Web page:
‘Fortnite’ will return to iPhone in 2023, says Epic CEO

Tim Sweeney [Epic Games]


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Epic Games CEO Tim Sweeney has suggested that ‘Fortnite’ will return to iOS and iPadOS in 2023. Here’s how that could happen.

Since August 2020, Epic has steered clear of Apple and the App Store after breaking rules over payment systems, which led to a major lawsuit over the App Store’s policies. In tweets marking the new year, it seems Tim Sweeney believes progress will be made during 2023.

In a December 31 tweet, Sweeney posts the brief message “Next year on iOS!” A continuing post replying to it has Sweeney sharing an image from within Epic’s game “Fortnite.”

Sweeney doesn’t go into detail following the cryptic tweets, deciding instead to discuss mathematics, but the proclamation could be interpreted a number of ways.

An unlikely reconciliation

The most obvious would be a return of “Fortnite” to the App Store. Since the August 2020 update that added a secondary payment system alongside the existing Apple In-App Payments platform, the game has been banned from the App Store in its entirety.

There is a small possibility this could happen, however that would require a major reconciliation between Apple and Epic. Given the appeals process for the major lawsuit is still rolling along, that may take some time to complete.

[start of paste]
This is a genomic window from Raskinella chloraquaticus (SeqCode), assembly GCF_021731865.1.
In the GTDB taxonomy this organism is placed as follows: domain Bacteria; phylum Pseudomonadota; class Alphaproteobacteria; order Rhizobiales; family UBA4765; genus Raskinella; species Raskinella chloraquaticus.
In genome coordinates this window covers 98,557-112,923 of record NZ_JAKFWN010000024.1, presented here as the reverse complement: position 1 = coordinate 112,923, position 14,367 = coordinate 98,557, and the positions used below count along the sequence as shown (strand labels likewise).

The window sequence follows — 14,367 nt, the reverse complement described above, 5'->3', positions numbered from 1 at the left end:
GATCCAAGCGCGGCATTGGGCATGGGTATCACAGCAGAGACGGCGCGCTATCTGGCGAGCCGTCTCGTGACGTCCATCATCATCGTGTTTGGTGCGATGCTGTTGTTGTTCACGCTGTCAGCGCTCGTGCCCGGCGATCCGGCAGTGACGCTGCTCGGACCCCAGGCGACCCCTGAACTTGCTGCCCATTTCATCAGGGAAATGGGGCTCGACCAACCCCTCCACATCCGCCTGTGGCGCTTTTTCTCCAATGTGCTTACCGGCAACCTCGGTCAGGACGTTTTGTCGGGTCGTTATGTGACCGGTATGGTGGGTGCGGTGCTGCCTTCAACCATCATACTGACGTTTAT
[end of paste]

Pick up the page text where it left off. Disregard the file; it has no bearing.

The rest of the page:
Fortnite on an iPhone.

Fortnite on an iPhone.

In a December interview, Sweeney insisted that he’d fight Apple to the Supreme Court, if that’s what is required to achieve victory. “We are simply going to fight as long as it takes to get what we’re asking for,” said Sweeney. “And if Apple would settle for that, we would settle it today.”

In practice, it is the simplest result from a technical standpoint. All it would require is Apple to simply allow “Fortnite” back into the App Store, and for Epic to update its game.

Storefront fight

The likelier scenario is that Epic makes an iOS app store.

In Europe, the Digital Markets Act will force Apple to allow third-party app marketplaces to exist on iPhone and iPad. If uncontested by Apple, the law could result in Apple enabling that functionality in the fall of 2023, although resistance from Apple could push a change into 2024.

However, on December 13, reports surfaced claiming Apple is already working on changes to its software and services to comply with the rules, including enabling third-party app storefronts without going through the App Store itself.

Such activity from Apple is likely to be a preparatory move rather than something that will actually be introduced. Given Apple’s continued resistance to side-loading and alternative app marketplaces from security and privacy standpoints, it’s also the option that Apple will resist implementing as much as possible.

Earlier in December, Sweeney continued railing against Apple and its policies, under the guise of it being anticompetitive. Sweeney likened Apple’s management of the App Store to railroad monopolies blocking oil refineries from using the infrastructure.

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